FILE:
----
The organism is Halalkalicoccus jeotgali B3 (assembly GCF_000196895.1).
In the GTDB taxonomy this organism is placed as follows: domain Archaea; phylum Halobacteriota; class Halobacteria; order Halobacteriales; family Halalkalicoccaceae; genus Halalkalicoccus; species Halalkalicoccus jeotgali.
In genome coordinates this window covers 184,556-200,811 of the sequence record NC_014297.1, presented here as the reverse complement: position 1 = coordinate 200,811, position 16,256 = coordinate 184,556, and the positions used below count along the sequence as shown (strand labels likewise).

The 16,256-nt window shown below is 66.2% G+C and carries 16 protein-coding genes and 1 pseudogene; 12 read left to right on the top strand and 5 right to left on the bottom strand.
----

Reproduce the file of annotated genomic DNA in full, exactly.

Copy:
The organism is Halalkalicoccus jeotgali B3 (assembly GCF_000196895.1).
In the GTDB taxonomy this organism is placed as follows: domain Archaea; phylum Halobacteriota; class Halobacteria; order Halobacteriales; family Halalkalicoccaceae; genus Halalkalicoccus; species Halalkalicoccus jeotgali.
In genome coordinates this window covers 184,556-200,811 of the sequence record NC_014297.1, presented here as the reverse complement: position 1 = coordinate 200,811, position 16,256 = coordinate 184,556, and the positions used below count along the sequence as shown (strand labels likewise).

The 16,256-nt window shown below is 66.2% G+C and carries 16 protein-coding genes and 1 pseudogene; 12 read left to right on the top strand and 5 right to left on the bottom strand.